Cue the rise of systems and partners designed around smarter, value-driven data analytics. More and more, businesses will use platforms like Hadoop and Spark to work around their lack of data science expertise. Business Intelligence applications like Power BI and QuickSight should also gain in popularity. At the same time, we’ll see more resources spent on high-level data strategy, as businesses work out ways to use their information as the basis for new services, experiences and models. In 2017, we will see more businesses partner with specialist service providers and original equipment manufacturers (OEM) in order to accelerate the extraction of value from vast data sets.
The reinvention of corporate culture
With all these new game-changing technologies hitting us, never has the task of digitisation been more urgent. In 2017, businesses must continue to find new ways to challenge their current operational models, or run the risk of lagging behind.
There is, of course, the task of adapting to a service-based economy. Not only are we going to see businesses continue to redefine their existing models, but we’ll also see largescale changes to what we think of as corporate culture. From the gig economy and on-demand enterprise to process automation and as-a-service models, these changes will support more elastic, people-centric cultures. Whatever form these changes take, they will all be centred around one thing: unlocking human potential and creativity to be able to innovate and thrive.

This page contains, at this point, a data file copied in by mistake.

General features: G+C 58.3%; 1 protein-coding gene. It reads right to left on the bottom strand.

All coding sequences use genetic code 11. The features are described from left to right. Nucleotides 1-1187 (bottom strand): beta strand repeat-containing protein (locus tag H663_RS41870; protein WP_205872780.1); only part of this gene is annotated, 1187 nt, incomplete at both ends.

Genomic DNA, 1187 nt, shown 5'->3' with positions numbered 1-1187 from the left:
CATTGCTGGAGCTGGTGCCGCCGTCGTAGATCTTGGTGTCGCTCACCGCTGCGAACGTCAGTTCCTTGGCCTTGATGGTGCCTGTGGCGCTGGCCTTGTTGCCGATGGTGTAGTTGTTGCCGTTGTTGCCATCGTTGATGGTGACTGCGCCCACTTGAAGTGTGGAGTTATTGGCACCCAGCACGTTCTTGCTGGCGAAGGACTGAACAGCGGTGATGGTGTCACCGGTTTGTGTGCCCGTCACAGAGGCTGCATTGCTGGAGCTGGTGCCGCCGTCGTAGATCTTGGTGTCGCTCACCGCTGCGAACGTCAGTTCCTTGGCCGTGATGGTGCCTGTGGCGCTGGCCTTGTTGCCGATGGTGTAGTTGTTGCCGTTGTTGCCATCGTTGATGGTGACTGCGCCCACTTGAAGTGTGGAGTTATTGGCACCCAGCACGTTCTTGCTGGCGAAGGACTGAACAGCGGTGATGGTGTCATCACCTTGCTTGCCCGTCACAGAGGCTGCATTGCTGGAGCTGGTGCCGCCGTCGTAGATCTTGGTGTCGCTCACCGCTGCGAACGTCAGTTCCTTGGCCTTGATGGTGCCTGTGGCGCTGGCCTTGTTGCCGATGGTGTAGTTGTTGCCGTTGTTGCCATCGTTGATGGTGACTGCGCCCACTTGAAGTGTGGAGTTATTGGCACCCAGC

SA consumers buy 3.2m smartphones in Q1
Smartphone sales in South Africa grew by 12.4% year-on-year in the first quarter of 2018, reaching around 3.2 million units for the period.
However, the value of the smartphone segment increased by 22.8% as sales of entry-level devices to low- and mid-income consumers continued to drive the market, according to point of sale data from market research firm, GfK South Africa.
GfK South Africa’s data reveals that telecommunications retail enjoyed a strong start to the year, with revenue growing 22.4% year-on-year. The growing popularity of phablets and higher unit prices (as a result of a weaker rand) helped to drive this increase in revenue, against a backdrop of low or negative growth in many segments of the consumer technology market.
“The mobile device market showed good growth in the quarter, despite rising prices during the period under review,” says Norman Muzhona, Solutions Specialist for Telecommunications at GfK South Africa. “In addition to the exchange rate, the introduction of popular, new mid-tier devices by several leading vendors helped to drive higher retail revenues in the telecoms market.”
Information technology retail revenues for the quarter contracted 4.8% compared to 2017, largely because of decreasing monitor prices and a 38.9% decline in tablet revenues. However, desktop computer revenues grew 39% and mobile computing revenues grew 6.5% year-on-year, thanks to higher prices and increased sales of higher-end products.
Says Berno Mare, Solutions Specialist for IT, Office Equipment and Value Added Services: “Retailers introduced new computing devices priced in the R3000 band during the quarter and enjoyed surprisingly strong demand for these entry-level units.